Today I saw a chilling film I have been anticipating, Alan Ball's Towelhead, the story of a teenage girl's sexual victimization through the paradigm of a Middle Eastern living in the suburban landscape of Texas during the Gulf War. The film is adapted from Alicia Erian's novel of the same name. Thirteen year-old Jasira (Summer Bishil) moves in with her Lebanese-American father (Peter Macdissi) after an incident with her mother's boyfriend. In her new life in Texas, Jasira's days are plagued with her father's indifference and constant judgment, racist epithets from her classmates, and inappropriate attention from her redneck neighbor Mr. Vuoso (Aaron Eckhart). In her confused search for affection and normalcy, Jasira befriends a concerned neighbor, the pregnant Melina (Toni Collette), and gets involved with an African-American classmate, Thomas (Eugene Jones III).
I grimaced and squirmed uncomfortably throughout the film, feeling the whole time as if anything bad that could happen, would, and worrying that there may be no redemption at the end. On a scale of how much dread I felt in the pit of my stomach, I would place Towelhead higher than Babel, but lower than Dancer in the Dark. For all the horrible things that happened to our female protagonist, I might have thought I was in fact watching a Lars von Trier film, but this film carried Ball's wry perspective on suburbia's seamy underbelly, and was reminiscent of Todd Solondz's Storytelling. More on that later.
The film gives us a look into the psyche of the neglected and sexualized Jasira, as well as the mind of her rapist Mr. Vuoso. In this, and its outsider's satire of middle America, the film aspires to Nabokov's Lolita, and of course Kubrick's iconic adaptation. While more menacing and less comedic than Lolita, Towelhead portrays Jasira as a nymphet exactly as Nabokov describes them. It makes the uncomfortable suggestion that the young girl a) possesses a powerful sexuality, b) knows how to use it, and c) is totally compliant with the urges of her "lover." When Nabokov's Humbert Humbert describes the nymphet, it reads like an insatiable man's description of the perfect meal. When Mr. Vuoso looks at Jasira, and when she looks at him, the same feeling is conveyed.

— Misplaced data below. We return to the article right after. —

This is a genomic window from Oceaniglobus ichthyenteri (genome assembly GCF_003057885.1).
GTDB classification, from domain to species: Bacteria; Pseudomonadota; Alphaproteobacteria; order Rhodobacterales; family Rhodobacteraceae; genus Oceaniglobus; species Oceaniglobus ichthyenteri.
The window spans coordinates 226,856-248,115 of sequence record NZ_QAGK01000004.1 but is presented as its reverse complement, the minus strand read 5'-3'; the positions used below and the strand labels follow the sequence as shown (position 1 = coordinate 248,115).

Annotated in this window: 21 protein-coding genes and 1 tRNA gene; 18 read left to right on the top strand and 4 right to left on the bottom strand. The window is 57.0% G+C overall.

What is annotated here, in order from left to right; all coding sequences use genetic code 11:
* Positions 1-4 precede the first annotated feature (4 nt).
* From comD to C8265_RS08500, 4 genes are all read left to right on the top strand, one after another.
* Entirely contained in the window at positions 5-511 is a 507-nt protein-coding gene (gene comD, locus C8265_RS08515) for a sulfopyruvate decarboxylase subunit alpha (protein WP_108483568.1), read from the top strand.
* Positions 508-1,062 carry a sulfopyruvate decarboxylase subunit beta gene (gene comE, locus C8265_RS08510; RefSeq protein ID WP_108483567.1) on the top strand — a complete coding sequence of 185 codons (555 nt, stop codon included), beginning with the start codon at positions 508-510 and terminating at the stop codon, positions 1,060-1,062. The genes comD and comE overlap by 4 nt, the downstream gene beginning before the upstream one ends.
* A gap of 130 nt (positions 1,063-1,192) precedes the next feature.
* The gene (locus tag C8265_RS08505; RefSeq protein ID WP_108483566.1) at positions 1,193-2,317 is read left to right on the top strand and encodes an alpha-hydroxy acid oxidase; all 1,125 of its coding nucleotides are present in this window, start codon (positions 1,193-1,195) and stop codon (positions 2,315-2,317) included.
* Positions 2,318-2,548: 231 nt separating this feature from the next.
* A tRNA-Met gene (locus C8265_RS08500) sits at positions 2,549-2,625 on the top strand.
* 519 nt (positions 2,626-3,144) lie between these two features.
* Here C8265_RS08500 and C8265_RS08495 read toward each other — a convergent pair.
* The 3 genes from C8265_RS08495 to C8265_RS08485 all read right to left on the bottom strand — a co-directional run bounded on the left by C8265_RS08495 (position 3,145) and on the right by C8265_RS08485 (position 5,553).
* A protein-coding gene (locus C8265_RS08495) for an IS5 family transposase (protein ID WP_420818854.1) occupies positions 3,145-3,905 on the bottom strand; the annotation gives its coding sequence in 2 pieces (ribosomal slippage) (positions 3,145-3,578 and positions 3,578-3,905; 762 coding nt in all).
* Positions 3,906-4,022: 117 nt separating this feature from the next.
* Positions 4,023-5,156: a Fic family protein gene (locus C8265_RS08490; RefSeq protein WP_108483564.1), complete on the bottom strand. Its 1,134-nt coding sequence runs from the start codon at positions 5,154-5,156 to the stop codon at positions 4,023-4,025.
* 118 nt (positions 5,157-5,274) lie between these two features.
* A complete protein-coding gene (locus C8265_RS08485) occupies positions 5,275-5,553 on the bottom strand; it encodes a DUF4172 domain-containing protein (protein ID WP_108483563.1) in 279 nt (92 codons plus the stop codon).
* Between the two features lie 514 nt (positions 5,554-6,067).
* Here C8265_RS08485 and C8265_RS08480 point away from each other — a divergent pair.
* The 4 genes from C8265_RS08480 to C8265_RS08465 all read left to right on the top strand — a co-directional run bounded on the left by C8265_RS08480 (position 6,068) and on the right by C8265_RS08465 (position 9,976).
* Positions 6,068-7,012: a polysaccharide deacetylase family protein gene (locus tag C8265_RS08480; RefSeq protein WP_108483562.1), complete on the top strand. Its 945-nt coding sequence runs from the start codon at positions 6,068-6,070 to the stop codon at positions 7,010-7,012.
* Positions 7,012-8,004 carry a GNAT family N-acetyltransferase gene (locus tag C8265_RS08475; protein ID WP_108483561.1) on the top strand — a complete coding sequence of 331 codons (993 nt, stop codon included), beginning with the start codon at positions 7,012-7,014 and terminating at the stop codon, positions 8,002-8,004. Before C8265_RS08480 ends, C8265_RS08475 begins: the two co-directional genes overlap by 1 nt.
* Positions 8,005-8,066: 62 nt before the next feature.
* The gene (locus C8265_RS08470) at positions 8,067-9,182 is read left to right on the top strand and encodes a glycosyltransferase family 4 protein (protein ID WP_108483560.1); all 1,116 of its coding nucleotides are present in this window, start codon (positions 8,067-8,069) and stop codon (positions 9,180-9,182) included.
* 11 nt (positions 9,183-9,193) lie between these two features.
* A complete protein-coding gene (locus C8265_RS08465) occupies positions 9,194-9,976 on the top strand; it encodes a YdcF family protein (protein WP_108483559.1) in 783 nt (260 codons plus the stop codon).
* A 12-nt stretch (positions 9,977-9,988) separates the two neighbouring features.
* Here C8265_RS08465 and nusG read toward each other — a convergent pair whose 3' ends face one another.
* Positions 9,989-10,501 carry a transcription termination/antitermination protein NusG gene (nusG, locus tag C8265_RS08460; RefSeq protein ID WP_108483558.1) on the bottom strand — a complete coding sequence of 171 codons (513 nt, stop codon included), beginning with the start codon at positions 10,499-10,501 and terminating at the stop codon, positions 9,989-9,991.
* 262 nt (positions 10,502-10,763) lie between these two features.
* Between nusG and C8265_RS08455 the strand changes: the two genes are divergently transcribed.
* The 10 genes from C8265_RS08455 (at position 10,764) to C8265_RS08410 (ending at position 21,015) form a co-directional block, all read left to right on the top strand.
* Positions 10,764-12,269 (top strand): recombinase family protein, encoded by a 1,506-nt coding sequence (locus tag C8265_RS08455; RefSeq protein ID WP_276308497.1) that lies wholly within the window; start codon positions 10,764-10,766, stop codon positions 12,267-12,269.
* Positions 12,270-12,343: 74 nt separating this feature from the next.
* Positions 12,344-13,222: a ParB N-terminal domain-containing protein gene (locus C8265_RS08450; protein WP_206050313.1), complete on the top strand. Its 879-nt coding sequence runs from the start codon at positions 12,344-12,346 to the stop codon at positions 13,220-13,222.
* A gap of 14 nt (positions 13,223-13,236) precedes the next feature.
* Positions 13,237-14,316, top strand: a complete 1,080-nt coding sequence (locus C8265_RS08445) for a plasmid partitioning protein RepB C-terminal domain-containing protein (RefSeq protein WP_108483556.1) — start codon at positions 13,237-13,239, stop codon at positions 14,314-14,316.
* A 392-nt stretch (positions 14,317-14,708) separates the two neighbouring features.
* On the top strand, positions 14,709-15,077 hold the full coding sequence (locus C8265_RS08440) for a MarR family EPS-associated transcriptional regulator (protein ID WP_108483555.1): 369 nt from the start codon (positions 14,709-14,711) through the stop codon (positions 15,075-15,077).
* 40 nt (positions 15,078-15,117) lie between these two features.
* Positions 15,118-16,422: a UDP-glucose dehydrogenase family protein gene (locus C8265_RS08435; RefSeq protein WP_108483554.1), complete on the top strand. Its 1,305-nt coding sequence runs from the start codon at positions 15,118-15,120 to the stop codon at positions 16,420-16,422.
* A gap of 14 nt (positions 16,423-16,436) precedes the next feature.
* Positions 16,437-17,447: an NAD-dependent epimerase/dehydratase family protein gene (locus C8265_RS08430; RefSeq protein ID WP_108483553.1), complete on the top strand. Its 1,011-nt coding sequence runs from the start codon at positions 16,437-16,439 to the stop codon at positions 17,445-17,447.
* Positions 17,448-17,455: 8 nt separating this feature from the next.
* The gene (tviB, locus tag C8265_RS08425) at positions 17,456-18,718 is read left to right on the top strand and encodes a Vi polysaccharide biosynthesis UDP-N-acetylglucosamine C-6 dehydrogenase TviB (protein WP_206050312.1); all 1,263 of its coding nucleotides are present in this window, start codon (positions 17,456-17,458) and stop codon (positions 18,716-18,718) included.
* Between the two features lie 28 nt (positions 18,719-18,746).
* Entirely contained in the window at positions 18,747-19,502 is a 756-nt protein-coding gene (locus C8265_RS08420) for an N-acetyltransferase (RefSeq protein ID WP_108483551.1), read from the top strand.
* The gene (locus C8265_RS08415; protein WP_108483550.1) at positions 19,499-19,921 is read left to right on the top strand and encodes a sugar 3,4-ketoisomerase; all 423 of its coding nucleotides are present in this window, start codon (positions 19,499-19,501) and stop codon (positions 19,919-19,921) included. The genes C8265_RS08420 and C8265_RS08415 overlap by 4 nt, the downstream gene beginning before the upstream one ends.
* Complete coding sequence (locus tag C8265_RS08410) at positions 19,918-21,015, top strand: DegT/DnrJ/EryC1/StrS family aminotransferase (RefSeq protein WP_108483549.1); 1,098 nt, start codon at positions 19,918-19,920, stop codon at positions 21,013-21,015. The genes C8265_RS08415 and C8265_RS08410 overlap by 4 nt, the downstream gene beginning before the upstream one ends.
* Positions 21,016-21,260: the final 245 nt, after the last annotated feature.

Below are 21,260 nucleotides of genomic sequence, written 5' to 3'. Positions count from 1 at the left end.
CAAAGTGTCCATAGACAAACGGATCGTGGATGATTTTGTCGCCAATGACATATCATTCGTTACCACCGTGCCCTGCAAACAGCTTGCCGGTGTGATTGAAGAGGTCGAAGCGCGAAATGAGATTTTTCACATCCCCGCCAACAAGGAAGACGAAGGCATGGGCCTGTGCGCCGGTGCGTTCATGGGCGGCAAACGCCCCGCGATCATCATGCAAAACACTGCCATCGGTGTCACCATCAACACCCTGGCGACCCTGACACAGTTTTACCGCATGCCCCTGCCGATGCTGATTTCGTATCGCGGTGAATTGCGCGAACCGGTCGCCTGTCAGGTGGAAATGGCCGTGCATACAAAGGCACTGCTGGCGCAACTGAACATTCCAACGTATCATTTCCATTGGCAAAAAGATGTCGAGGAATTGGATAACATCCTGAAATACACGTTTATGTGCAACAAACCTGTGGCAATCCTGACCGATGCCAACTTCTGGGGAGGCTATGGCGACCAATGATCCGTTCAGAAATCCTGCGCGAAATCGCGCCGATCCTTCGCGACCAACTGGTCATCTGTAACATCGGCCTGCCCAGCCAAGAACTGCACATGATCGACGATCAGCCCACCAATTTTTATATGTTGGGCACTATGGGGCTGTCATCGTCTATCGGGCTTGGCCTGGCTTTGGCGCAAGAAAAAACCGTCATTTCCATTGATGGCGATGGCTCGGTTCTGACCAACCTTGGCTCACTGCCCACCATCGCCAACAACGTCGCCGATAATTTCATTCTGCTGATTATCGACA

Bishil's performace is convincing, and would be heartbreaking enough if Jasira were only dealing with humiliation at school, the onset of her first period, and parents that just don't understand, but with the constant onslaught of abuse on a racial and sexual basis, it's that much more affective. Some things which she goes through aren't uncommon experiences for girls her age, though perhaps not frequently portrayed in the media. She discovers masturbation on accident while perusing pornographic magazines found by chance, and she endeavors to understand the new sexual feelings. She wants to wear makeup and shave her legs, but everyone else seems more aware of her particularly advanced body than she does, including her parents. These things could be aspects of a typical coming of age story, but in Jasira's life they are perverted by the ways that grownups treat her.
Jasira's parents, white American Gail (Maria Bello) and Lebanese-American Rifat, have been divorced for seven years, but are equally selfish and controlling. As happens so often in abusive situations, Gail blames her daughter when she is touched inappropriately by Gail's boyfriend, and later seeks closeness with Jasira simply to cure her loneliness. Rifat would rather spend time with his girlfriend Theno than offer Jasira a kind word, and hits her whenever she's done something he deems immoral. Both parents blame Jasira for everything bad that happens, and expect only blind obedience to their dicta, with no exceptions.
Throughout the film, the neighbor Melina is Jasira's only ally, but all she can do is offer support and the promise of a safe haven to Jasira until she is sure that there is an actual threat. As the only character with her head screwed on straight, I was convinced that something horrible was going to happen to her at any moment. Once again Toni Collette shines, as she is always able to bring depth to a simple character (see her role as Kitty in The Hours). Of course, Jasira often views Melina as intrusive, as she doesn't know if anyone should interfere with her relationship with Mr. Vuoso.